2.5 The Risk of Continuing the Legacy of Contested Elections
The 2018 elections are set to be another addition on Zimbabwe’s long litany of contested elections which are the major source of the many problems that have bedevilled Zimbabwe for the past two decades.  There is no doubt that contested elections have led to a myriad of problems for Zimbabwe in the previous administration.  We are concerned that there has been no investment in a comprehensive dispute resolution mechanism to ensure that the concerns of the stakeholders are not just ‘swept under the bridge’ for the future to deal with.  Responsible leaders have an obligation to resolve disputes peacefully today and not tomorrow.  With sufficient maturity, we can avoid another disputed election and ensure that we break the legacy of contested elections. Contested elections are a recipe for instability in the not so distant future.

3.0 Urgent Call for Action
Having identified these among many other issues, we see a very dangerous situation developing in Zimbabwe.  We thus here call upon the leadership of political parties, ZEC, SADC, AU and the international community not to wait until it is late to take steps to avoid unrest. We recommend the setting up of a high level inclusive multi-sectoral mediation initiative to assist ZEC in arresting the current situation and ensure all contested issues are ironed out in a way that restores the peoples’ confidence in the process. The initiative must then shepherd Zimbabwe through the election into post-election reconciliation. The Zimbabwe Republic Police must take swift action against all people responsible for the ongoing violence and intimidation in the communities. Political leaders from across the political divide must make a commitment after all the issues are resolved, that they will accept the outcome of the elections.  If they dispute the outcome, they must commit to resorting to peaceful means of resolving disputes and avoid any methods that may lead to violence.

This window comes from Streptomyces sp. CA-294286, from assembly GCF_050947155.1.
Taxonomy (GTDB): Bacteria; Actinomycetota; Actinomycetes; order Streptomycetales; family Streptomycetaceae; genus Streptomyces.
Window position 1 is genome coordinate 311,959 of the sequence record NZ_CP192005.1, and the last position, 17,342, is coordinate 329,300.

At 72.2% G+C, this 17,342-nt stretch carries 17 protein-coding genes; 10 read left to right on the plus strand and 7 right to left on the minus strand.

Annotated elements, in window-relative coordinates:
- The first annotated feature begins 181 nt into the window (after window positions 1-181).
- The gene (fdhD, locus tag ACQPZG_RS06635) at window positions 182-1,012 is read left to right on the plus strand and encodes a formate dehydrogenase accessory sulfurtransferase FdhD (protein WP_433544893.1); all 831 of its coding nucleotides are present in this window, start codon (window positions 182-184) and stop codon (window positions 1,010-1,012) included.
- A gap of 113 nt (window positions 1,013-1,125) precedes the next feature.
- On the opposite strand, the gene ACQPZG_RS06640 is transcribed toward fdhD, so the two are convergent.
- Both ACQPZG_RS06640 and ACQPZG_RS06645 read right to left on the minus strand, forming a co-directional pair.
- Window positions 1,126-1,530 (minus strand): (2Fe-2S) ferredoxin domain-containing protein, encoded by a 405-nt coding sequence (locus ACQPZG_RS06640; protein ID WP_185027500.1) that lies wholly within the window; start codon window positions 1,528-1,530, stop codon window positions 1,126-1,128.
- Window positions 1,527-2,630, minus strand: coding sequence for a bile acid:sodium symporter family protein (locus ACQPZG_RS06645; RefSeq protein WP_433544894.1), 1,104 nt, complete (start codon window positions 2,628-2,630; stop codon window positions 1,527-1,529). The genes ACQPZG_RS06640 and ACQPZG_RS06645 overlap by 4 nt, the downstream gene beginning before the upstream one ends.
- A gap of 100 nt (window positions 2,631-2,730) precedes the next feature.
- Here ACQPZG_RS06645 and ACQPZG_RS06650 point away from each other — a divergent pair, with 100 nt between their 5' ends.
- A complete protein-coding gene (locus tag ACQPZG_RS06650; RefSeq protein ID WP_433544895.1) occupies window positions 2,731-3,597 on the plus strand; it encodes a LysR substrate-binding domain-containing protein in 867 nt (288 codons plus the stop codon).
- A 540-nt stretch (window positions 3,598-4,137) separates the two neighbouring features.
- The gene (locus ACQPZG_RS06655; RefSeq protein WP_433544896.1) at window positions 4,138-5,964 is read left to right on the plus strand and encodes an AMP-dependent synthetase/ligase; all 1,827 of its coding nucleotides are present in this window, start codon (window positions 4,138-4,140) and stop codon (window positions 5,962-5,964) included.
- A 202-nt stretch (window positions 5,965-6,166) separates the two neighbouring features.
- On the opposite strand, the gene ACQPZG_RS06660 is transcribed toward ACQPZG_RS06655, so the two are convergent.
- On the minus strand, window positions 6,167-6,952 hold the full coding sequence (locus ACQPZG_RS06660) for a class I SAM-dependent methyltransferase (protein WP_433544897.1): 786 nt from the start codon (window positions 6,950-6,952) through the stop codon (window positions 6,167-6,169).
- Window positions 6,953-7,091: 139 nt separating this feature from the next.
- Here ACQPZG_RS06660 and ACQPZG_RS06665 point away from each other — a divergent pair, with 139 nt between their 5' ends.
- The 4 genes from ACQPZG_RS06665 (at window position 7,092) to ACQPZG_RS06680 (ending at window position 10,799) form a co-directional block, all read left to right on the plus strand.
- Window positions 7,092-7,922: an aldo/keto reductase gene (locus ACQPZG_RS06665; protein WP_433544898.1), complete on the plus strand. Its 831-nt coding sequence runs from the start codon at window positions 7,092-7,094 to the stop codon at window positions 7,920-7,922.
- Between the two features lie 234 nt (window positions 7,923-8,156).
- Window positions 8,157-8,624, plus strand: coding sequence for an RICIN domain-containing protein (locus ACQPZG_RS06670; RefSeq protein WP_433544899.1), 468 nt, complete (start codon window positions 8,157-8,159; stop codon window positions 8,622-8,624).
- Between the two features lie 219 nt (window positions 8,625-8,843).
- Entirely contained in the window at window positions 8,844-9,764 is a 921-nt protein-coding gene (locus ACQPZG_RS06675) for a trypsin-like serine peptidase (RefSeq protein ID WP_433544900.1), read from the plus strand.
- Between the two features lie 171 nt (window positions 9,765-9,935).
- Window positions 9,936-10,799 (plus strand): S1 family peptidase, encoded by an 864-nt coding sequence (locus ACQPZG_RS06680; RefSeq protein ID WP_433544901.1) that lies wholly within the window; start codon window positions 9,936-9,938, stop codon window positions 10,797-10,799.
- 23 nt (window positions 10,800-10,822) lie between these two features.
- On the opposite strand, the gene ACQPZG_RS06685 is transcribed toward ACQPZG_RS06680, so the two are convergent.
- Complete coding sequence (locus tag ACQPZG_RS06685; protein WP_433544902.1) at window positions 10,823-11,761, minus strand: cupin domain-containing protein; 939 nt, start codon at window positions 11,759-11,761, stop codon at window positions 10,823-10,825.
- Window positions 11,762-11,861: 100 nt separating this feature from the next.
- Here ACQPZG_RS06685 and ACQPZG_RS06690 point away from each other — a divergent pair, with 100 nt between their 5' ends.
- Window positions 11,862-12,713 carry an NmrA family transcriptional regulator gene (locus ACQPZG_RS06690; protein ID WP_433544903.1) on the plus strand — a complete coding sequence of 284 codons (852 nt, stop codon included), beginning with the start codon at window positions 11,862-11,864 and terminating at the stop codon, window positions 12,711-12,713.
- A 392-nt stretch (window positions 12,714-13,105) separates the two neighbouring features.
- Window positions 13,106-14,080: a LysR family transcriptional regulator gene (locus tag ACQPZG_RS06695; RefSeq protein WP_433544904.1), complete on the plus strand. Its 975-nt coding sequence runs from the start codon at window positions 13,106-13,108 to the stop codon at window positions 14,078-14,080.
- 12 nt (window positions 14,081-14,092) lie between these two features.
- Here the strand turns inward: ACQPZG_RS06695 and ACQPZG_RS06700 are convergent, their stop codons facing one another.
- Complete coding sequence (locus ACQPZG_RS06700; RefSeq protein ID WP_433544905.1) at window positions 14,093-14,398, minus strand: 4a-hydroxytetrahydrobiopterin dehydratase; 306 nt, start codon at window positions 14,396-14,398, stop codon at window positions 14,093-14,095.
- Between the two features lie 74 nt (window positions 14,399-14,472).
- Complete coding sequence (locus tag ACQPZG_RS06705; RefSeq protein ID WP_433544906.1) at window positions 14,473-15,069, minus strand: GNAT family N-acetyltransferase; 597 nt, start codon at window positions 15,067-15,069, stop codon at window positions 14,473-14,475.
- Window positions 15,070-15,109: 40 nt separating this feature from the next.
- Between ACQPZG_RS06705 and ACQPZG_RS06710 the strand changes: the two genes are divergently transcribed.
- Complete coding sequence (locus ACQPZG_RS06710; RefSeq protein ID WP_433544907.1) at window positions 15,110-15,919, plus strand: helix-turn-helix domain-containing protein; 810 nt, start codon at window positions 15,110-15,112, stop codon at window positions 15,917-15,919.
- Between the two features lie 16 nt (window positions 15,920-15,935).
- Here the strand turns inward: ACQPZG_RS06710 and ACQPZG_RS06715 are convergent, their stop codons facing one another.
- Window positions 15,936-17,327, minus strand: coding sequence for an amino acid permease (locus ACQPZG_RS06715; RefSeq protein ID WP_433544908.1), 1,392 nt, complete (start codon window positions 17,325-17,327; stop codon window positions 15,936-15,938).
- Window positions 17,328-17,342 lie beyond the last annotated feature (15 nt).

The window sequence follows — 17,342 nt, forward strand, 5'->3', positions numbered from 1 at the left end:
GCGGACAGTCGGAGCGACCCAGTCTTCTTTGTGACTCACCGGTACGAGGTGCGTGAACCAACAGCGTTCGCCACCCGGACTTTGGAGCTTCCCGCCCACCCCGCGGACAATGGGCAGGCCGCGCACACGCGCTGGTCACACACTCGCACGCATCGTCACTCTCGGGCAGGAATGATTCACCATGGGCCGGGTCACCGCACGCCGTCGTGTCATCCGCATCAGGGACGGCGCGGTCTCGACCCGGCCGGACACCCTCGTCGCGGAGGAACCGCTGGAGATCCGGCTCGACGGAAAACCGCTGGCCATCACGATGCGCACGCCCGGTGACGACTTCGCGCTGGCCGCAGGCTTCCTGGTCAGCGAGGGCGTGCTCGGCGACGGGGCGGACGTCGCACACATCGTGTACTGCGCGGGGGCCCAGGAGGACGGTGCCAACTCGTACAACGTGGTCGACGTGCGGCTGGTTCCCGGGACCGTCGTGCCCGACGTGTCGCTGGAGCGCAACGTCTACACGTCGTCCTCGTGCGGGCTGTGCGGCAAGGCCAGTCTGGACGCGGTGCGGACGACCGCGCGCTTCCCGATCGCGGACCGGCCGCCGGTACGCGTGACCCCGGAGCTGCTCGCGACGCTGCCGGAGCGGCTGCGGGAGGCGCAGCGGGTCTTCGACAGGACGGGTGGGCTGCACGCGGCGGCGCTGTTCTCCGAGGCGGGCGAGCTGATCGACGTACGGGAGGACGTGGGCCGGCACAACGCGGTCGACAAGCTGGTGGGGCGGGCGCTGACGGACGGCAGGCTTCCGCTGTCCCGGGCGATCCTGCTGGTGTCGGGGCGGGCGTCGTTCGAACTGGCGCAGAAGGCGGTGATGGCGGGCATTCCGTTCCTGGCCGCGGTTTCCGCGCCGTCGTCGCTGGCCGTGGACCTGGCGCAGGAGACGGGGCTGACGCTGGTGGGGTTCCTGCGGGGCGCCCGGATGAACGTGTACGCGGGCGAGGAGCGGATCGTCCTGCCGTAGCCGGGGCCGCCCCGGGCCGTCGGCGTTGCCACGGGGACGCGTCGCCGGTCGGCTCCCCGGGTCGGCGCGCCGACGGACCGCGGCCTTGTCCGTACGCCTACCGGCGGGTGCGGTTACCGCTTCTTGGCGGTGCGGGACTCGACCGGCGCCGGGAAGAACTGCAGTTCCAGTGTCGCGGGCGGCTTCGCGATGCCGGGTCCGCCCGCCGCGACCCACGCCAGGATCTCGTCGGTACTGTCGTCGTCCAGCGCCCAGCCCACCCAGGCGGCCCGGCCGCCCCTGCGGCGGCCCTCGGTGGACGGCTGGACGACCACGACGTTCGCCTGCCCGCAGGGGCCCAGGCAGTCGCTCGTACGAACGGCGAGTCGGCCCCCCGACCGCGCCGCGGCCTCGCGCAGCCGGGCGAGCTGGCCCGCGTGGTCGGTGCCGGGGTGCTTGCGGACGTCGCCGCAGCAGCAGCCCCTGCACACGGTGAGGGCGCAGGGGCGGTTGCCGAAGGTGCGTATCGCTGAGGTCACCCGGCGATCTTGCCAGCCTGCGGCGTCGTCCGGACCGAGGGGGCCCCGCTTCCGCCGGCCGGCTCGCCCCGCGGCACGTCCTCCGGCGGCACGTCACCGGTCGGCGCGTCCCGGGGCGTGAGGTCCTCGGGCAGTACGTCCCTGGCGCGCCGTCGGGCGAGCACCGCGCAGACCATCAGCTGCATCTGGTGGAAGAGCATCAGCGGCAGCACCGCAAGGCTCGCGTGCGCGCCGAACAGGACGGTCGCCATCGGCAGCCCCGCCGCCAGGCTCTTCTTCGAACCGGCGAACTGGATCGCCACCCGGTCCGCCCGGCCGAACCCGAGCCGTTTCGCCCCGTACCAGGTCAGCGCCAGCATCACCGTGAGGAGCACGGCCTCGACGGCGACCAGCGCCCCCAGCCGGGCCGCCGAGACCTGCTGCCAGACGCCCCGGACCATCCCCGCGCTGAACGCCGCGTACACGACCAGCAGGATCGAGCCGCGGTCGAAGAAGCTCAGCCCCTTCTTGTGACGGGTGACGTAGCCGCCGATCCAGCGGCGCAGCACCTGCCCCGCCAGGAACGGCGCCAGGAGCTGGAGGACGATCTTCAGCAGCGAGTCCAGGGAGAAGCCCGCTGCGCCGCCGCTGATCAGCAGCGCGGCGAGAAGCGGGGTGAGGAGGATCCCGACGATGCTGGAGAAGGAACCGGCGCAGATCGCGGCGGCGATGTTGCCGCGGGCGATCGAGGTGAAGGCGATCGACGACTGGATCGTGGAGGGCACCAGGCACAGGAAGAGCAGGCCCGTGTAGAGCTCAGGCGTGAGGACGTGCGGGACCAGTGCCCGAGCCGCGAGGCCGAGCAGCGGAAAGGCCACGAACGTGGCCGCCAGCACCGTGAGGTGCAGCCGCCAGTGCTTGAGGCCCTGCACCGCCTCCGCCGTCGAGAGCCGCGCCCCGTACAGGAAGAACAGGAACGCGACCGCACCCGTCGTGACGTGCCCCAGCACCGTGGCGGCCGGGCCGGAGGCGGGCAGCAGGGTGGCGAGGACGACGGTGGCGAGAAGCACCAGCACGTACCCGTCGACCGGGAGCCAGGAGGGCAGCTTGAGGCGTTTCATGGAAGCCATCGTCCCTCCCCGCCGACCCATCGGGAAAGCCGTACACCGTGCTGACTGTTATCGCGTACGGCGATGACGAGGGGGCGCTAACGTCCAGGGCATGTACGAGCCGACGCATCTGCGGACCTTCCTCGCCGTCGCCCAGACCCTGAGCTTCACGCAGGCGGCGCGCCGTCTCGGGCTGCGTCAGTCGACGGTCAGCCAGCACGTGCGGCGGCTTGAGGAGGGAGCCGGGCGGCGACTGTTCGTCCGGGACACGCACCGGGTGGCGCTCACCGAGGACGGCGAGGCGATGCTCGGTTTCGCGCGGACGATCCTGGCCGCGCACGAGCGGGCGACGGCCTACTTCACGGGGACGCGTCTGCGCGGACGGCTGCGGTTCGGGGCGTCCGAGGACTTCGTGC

4.0 Conclusion
We believe Zimbabwe is in a transition, and transitions are very fragile processes. They must be handled with care. The major political parties have both made commitment to real change, a transition from the old ways of doing things. It is at times like this that true leadership must be demonstrated.  We, therefore, implore our leaders to look at these suggestions in a very progressive way. Zimbabwe cannot go back to a past of violence.  If the issues identified here are not addressed, we are surely headed back to that place where we are running away from. We remain committed to working tirelessly to ensure that Zimbabwe achieves sustainable peace.  We can only hope that our leadership shares the same values with us.

Alec Muchadehama
NTJWG Chairperson